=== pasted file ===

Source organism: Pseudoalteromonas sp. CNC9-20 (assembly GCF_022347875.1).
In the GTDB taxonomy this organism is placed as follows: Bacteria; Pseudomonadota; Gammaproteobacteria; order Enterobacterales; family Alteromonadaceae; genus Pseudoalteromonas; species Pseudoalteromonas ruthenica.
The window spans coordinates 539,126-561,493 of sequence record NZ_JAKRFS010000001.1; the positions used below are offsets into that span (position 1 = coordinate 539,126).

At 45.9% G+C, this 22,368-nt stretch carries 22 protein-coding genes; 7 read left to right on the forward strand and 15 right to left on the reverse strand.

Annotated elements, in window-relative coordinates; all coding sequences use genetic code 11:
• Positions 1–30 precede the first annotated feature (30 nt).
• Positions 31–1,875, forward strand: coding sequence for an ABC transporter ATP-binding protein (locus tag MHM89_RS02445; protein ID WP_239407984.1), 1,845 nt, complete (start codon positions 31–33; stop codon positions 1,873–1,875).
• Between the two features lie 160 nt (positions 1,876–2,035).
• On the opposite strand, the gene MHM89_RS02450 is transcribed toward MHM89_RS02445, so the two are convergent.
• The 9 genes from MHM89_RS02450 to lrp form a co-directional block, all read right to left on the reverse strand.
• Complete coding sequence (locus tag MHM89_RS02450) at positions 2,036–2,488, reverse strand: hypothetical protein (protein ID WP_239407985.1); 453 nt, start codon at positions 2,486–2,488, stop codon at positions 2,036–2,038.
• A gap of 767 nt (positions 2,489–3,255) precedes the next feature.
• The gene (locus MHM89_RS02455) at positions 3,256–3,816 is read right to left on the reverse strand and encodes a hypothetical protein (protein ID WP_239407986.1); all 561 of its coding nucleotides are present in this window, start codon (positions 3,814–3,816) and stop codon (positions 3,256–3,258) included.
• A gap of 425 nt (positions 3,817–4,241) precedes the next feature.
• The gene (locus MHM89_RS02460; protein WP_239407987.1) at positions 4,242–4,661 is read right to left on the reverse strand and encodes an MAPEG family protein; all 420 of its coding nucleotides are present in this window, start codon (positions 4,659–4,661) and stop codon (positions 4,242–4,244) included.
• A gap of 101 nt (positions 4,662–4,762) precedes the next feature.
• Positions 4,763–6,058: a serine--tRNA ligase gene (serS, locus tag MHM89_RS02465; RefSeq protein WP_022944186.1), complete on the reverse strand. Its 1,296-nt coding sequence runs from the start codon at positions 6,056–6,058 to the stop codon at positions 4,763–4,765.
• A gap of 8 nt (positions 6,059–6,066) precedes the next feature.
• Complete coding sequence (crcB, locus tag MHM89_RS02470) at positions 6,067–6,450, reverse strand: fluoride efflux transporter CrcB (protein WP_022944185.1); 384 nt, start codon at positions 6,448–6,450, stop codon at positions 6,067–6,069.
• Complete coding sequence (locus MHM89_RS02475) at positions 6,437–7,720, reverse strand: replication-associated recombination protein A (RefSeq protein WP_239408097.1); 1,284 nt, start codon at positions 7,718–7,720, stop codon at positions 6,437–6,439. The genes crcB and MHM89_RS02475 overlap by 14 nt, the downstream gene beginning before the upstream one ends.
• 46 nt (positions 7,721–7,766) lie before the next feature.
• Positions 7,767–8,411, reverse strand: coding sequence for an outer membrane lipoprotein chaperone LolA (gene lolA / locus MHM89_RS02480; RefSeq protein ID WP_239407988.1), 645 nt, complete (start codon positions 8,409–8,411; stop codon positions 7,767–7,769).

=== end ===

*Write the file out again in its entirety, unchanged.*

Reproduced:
Source organism: Pseudoalteromonas sp. CNC9-20 (assembly GCF_022347875.1).
In the GTDB taxonomy this organism is placed as follows: Bacteria; Pseudomonadota; Gammaproteobacteria; order Enterobacterales; family Alteromonadaceae; genus Pseudoalteromonas; species Pseudoalteromonas ruthenica.
The window spans coordinates 539,126-561,493 of sequence record NZ_JAKRFS010000001.1; the positions used below are offsets into that span (position 1 = coordinate 539,126).

At 45.9% G+C, this 22,368-nt stretch carries 22 protein-coding genes; 7 read left to right on the forward strand and 15 right to left on the reverse strand.

Annotated elements, in window-relative coordinates; all coding sequences use genetic code 11:
• Positions 1–30 precede the first annotated feature (30 nt).
• Positions 31–1,875, forward strand: coding sequence for an ABC transporter ATP-binding protein (locus tag MHM89_RS02445; protein ID WP_239407984.1), 1,845 nt, complete (start codon positions 31–33; stop codon positions 1,873–1,875).
• Between the two features lie 160 nt (positions 1,876–2,035).
• On the opposite strand, the gene MHM89_RS02450 is transcribed toward MHM89_RS02445, so the two are convergent.
• The 9 genes from MHM89_RS02450 to lrp form a co-directional block, all read right to left on the reverse strand.
• Complete coding sequence (locus tag MHM89_RS02450) at positions 2,036–2,488, reverse strand: hypothetical protein (protein ID WP_239407985.1); 453 nt, start codon at positions 2,486–2,488, stop codon at positions 2,036–2,038.
• A gap of 767 nt (positions 2,489–3,255) precedes the next feature.
• The gene (locus MHM89_RS02455) at positions 3,256–3,816 is read right to left on the reverse strand and encodes a hypothetical protein (protein ID WP_239407986.1); all 561 of its coding nucleotides are present in this window, start codon (positions 3,814–3,816) and stop codon (positions 3,256–3,258) included.
• A gap of 425 nt (positions 3,817–4,241) precedes the next feature.
• The gene (locus MHM89_RS02460; protein WP_239407987.1) at positions 4,242–4,661 is read right to left on the reverse strand and encodes an MAPEG family protein; all 420 of its coding nucleotides are present in this window, start codon (positions 4,659–4,661) and stop codon (positions 4,242–4,244) included.
• A gap of 101 nt (positions 4,662–4,762) precedes the next feature.
• Positions 4,763–6,058: a serine--tRNA ligase gene (serS, locus tag MHM89_RS02465; RefSeq protein WP_022944186.1), complete on the reverse strand. Its 1,296-nt coding sequence runs from the start codon at positions 6,056–6,058 to the stop codon at positions 4,763–4,765.
• A gap of 8 nt (positions 6,059–6,066) precedes the next feature.
• Complete coding sequence (crcB, locus tag MHM89_RS02470) at positions 6,067–6,450, reverse strand: fluoride efflux transporter CrcB (protein WP_022944185.1); 384 nt, start codon at positions 6,448–6,450, stop codon at positions 6,067–6,069.
• Complete coding sequence (locus MHM89_RS02475) at positions 6,437–7,720, reverse strand: replication-associated recombination protein A (RefSeq protein WP_239408097.1); 1,284 nt, start codon at positions 7,718–7,720, stop codon at positions 6,437–6,439. The genes crcB and MHM89_RS02475 overlap by 14 nt, the downstream gene beginning before the upstream one ends.
• 46 nt (positions 7,721–7,766) lie before the next feature.
• Positions 7,767–8,411, reverse strand: coding sequence for an outer membrane lipoprotein chaperone LolA (gene lolA / locus MHM89_RS02480; RefSeq protein ID WP_239407988.1), 645 nt, complete (start codon positions 8,409–8,411; stop codon positions 7,767–7,769).